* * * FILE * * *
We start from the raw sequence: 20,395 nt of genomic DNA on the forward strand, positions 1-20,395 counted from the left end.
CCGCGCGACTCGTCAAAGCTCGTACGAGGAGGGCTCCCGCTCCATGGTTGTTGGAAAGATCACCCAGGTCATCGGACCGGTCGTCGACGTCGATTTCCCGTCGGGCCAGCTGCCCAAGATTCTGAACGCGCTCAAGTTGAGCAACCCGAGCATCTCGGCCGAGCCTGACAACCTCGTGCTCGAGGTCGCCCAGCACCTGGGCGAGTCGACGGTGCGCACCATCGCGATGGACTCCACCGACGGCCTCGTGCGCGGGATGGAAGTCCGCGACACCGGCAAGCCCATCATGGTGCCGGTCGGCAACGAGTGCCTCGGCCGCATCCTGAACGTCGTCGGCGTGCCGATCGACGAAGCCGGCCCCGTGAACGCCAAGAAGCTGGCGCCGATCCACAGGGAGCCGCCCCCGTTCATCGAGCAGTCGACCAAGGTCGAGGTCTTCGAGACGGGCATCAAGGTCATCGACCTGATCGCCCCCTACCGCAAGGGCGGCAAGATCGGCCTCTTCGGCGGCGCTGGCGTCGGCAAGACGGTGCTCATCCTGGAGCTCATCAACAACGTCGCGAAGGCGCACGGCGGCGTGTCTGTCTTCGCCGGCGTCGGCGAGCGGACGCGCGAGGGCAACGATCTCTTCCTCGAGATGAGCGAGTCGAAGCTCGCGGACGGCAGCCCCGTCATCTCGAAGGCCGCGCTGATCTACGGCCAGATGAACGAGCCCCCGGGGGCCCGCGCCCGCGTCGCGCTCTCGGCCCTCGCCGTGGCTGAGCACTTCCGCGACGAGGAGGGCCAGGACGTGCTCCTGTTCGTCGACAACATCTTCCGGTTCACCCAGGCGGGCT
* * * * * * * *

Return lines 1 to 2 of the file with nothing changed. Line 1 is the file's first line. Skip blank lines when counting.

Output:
We start from the raw sequence: 20,395 nt of genomic DNA on the forward strand, positions 1-20,395 counted from the left end.
CCGCGCGACTCGTCAAAGCTCGTACGAGGAGGGCTCCCGCTCCATGGTTGTTGGAAAGATCACCCAGGTCATCGGACCGGTCGTCGACGTCGATTTCCCGTCGGGCCAGCTGCCCAAGATTCTGAACGCGCTCAAGTTGAGCAACCCGAGCATCTCGGCCGAGCCTGACAACCTCGTGCTCGAGGTCGCCCAGCACCTGGGCGAGTCGACGGTGCGCACCATCGCGATGGACTCCACCGACGGCCTCGTGCGCGGGATGGAAGTCCGCGACACCGGCAAGCCCATCATGGTGCCGGTCGGCAACGAGTGCCTCGGCCGCATCCTGAACGTCGTCGGCGTGCCGATCGACGAAGCCGGCCCCGTGAACGCCAAGAAGCTGGCGCCGATCCACAGGGAGCCGCCCCCGTTCATCGAGCAGTCGACCAAGGTCGAGGTCTTCGAGACGGGCATCAAGGTCATCGACCTGATCGCCCCCTACCGCAAGGGCGGCAAGATCGGCCTCTTCGGCGGCGCTGGCGTCGGCAAGACGGTGCTCATCCTGGAGCTCATCAACAACGTCGCGAAGGCGCACGGCGGCGTGTCTGTCTTCGCCGGCGTCGGCGAGCGGACGCGCGAGGGCAACGATCTCTTCCTCGAGATGAGCGAGTCGAAGCTCGCGGACGGCAGCCCCGTCATCTCGAAGGCCGCGCTGATCTACGGCCAGATGAACGAGCCCCCGGGGGCCCGCGCCCGCGTCGCGCTCTCGGCCCTCGCCGTGGCTGAGCACTTCCGCGACGAGGAGGGCCAGGACGTGCTCCTGTTCGTCGACAACATCTTCCGGTTCACCCAGGCGGGCT